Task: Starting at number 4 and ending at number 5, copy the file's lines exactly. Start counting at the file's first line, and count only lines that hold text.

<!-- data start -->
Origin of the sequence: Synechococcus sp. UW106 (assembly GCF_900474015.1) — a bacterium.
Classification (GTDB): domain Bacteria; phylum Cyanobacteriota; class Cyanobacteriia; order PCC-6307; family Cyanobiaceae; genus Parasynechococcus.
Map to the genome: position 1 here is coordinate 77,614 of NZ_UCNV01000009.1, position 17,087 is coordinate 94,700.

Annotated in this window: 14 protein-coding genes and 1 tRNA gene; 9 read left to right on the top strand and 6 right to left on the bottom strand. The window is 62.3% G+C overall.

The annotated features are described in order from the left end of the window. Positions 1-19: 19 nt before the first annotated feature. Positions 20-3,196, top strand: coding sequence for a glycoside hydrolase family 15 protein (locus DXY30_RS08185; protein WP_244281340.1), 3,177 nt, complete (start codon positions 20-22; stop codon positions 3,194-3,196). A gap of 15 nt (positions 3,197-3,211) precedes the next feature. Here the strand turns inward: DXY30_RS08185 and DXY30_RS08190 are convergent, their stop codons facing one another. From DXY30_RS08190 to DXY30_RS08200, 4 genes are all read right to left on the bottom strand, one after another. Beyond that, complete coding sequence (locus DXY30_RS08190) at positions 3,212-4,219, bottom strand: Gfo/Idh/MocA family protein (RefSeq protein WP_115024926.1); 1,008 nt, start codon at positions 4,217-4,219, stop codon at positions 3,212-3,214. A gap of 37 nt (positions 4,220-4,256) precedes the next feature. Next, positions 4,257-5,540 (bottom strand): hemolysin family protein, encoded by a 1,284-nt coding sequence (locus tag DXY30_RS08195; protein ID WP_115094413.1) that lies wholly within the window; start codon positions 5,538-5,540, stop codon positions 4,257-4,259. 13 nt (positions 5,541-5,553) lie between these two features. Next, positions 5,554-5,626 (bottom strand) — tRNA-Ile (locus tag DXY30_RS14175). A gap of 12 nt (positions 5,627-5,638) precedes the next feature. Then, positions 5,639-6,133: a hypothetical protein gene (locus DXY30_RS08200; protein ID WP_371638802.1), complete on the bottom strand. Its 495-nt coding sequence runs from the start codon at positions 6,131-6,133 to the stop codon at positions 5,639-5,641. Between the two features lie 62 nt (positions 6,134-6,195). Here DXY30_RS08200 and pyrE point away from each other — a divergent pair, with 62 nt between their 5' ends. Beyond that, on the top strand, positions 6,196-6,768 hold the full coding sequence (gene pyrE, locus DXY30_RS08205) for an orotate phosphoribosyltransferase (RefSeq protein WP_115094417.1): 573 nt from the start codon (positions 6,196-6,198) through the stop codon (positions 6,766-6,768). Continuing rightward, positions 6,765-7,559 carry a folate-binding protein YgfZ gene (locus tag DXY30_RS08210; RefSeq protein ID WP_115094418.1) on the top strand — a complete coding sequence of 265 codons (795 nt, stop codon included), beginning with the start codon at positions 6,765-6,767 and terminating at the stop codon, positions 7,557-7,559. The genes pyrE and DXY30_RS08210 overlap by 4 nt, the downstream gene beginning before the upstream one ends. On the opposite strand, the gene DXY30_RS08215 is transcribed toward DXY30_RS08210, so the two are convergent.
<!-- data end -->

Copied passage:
Annotated in this window: 14 protein-coding genes and 1 tRNA gene; 9 read left to right on the top strand and 6 right to left on the bottom strand. The window is 62.3% G+C overall.

The annotated features are described in order from the left end of the window. Positions 1-19: 19 nt before the first annotated feature. Positions 20-3,196, top strand: coding sequence for a glycoside hydrolase family 15 protein (locus DXY30_RS08185; protein WP_244281340.1), 3,177 nt, complete (start codon positions 20-22; stop codon positions 3,194-3,196). A gap of 15 nt (positions 3,197-3,211) precedes the next feature. Here the strand turns inward: DXY30_RS08185 and DXY30_RS08190 are convergent, their stop codons facing one another. From DXY30_RS08190 to DXY30_RS08200, 4 genes are all read right to left on the bottom strand, one after another. Beyond that, complete coding sequence (locus DXY30_RS08190) at positions 3,212-4,219, bottom strand: Gfo/Idh/MocA family protein (RefSeq protein WP_115024926.1); 1,008 nt, start codon at positions 4,217-4,219, stop codon at positions 3,212-3,214. A gap of 37 nt (positions 4,220-4,256) precedes the next feature. Next, positions 4,257-5,540 (bottom strand): hemolysin family protein, encoded by a 1,284-nt coding sequence (locus tag DXY30_RS08195; protein ID WP_115094413.1) that lies wholly within the window; start codon positions 5,538-5,540, stop codon positions 4,257-4,259. 13 nt (positions 5,541-5,553) lie between these two features. Next, positions 5,554-5,626 (bottom strand) — tRNA-Ile (locus tag DXY30_RS14175). A gap of 12 nt (positions 5,627-5,638) precedes the next feature. Then, positions 5,639-6,133: a hypothetical protein gene (locus DXY30_RS08200; protein ID WP_371638802.1), complete on the bottom strand. Its 495-nt coding sequence runs from the start codon at positions 6,131-6,133 to the stop codon at positions 5,639-5,641. Between the two features lie 62 nt (positions 6,134-6,195). Here DXY30_RS08200 and pyrE point away from each other — a divergent pair, with 62 nt between their 5' ends. Beyond that, on the top strand, positions 6,196-6,768 hold the full coding sequence (gene pyrE, locus DXY30_RS08205) for an orotate phosphoribosyltransferase (RefSeq protein WP_115094417.1): 573 nt from the start codon (positions 6,196-6,198) through the stop codon (positions 6,766-6,768). Continuing rightward, positions 6,765-7,559 carry a folate-binding protein YgfZ gene (locus tag DXY30_RS08210; RefSeq protein ID WP_115094418.1) on the top strand — a complete coding sequence of 265 codons (795 nt, stop codon included), beginning with the start codon at positions 6,765-6,767 and terminating at the stop codon, positions 7,557-7,559. The genes pyrE and DXY30_RS08210 overlap by 4 nt, the downstream gene beginning before the upstream one ends. On the opposite strand, the gene DXY30_RS08215 is transcribed toward DXY30_RS08210, so the two are convergent.